Interview with Carol P. Christ
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Interview with Carol P. Christ
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Carol P. Christ

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Elizabeth Ursic

Carol Christ is a trailblazer. She coedited the groundbreaking Womanspirit Rising: A Feminist Reader in Religion with Judith Plaskow in 1979, as well as the 1989 follow-up volume, Weaving the Visions: New Patterns in Feminist Spirituality. In 2004, Christ was named “Leader of the Goddess Movement” in Anne Braude’s Transforming the Faiths of our Fathers: Women Who Changed American Religion. Christ has written six books in the areas of feminist study of religion and literature, feminist theology, and feminist philosophy of religion: Diving Deep and Surfacing: Women Writers on Spiritual Quest (1980), Laughter of Aphrodite: Reflections on a Journey to the Goddess (1987), Odyssey with the Goddess: A Spiritual Quest in Crete (1995), Rebirth of the Goddess: Finding Meaning in Feminist Spirituality (1998), She Who Changes: Re-Imagining the [End Page 137] Divine in the World (2003), Goddess and God in the World: Conversations in Embodied Theology (2016, with Judith Plaskow). She is a pioneer in the search for an “embodied theological method” that combines rigorous analysis with embodied personal standpoint; in this pursuit, she often interweaves personal reflections with scholarly analysis.

I became aware of the Journal of Feminist Studies in Religion’s Across Generations project through Mary Hunt, who mentioned Carol Christ as one of the scholars to be interviewed. I was interested because I had met Carol once in 2008 while conducting research for my PhD dissertation on Christian communities that pray with female imagery of God. Carol had been invited to keynote a conference on Faith and Feminism at Ebenezer Lutheran herchuch, one of the congregations I was studying. One of her two talks, “Why Women, Men, and Other Living Things Still Need the Goddess,” reconnected traditional male God language with male domination and violence.1 I was grateful to have an opportunity to discuss the field of women and religion with one of its early leaders.

For thirty years, Carol has made her home in Greece. She directs the Ariadne Institute, through which she has led Goddess pilgrimages to Crete in the spring and the fall for over twenty years.2 Carol has taught online courses in ecofeminism, feminist and Goddess theologies, and spiritualties as an adjunct professor at the California Institute for Integral Studies. She is a weekly contributor to the blog, Feminism and Religion (www.feminismandreligion.com). She is also a political activist who has run for regional and national office with the Green Party Greece. To prepare for this article, Carol and I conducted four and a half hours of interviews in three sessions over two days in February 2015. We conducted the interviews over the phone. The recordings will be added to Carol’s archives at Smith University.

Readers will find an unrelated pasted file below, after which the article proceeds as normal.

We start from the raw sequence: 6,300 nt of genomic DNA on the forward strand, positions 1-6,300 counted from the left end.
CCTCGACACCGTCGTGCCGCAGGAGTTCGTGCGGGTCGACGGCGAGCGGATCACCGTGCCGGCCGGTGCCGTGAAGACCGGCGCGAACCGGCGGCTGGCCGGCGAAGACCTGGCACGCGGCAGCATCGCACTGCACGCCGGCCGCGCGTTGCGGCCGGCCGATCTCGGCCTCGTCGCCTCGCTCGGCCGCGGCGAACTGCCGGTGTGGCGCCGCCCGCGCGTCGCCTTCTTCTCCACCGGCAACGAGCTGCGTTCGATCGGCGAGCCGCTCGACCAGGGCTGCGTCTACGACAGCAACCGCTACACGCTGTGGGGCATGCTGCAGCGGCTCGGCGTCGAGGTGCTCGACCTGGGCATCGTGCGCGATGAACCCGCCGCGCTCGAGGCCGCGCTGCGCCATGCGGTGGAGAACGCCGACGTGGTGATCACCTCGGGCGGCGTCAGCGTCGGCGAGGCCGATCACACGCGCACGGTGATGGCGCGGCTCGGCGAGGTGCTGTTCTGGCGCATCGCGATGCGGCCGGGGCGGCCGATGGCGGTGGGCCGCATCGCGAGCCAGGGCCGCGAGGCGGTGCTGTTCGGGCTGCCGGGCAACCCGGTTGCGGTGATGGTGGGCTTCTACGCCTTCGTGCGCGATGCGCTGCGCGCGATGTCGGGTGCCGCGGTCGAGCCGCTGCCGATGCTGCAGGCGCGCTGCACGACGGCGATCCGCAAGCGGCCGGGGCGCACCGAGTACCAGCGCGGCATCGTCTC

Carol Christ grew up in southern California in the 1950s. She had a lower-end-of-the-middle class upbringing in a politically conservative family. Though her immediate family went to local Presbyterian churches, her grandparents and much of her extended family were Roman Catholic and Christian Science. She was valedictorian of her high school class, but her parents expected her to live at home while attending college and to teach high school art only until she got married. Carol credits three mentors, her female guidance counselor in high school and two male teachers, her undergraduate Old Testament professor and her Humanities Honors advisor, for insisting that she could go further in her [End Page 138] studies. Carol attended Stanford University on partial scholarships (where she also served meals in the dorms), followed by graduate work at Yale on Danforth and Woodrow Wilson fellowships where she became one of the first women to earn a PhD in Religious Studies in 1974.

The feminist movement was burgeoning on college campuses during Carol’s time as a Yale graduate student. Carol joined the Yale Women’s Alliance, a consciousness-raising and activist feminist group in 1969, and in 1971 helped to found the Academic and Professional Women’s Ad-Hoc Affirmative Action Committee that brought a Title IX lawsuit for discrimination against Yale on behalf of...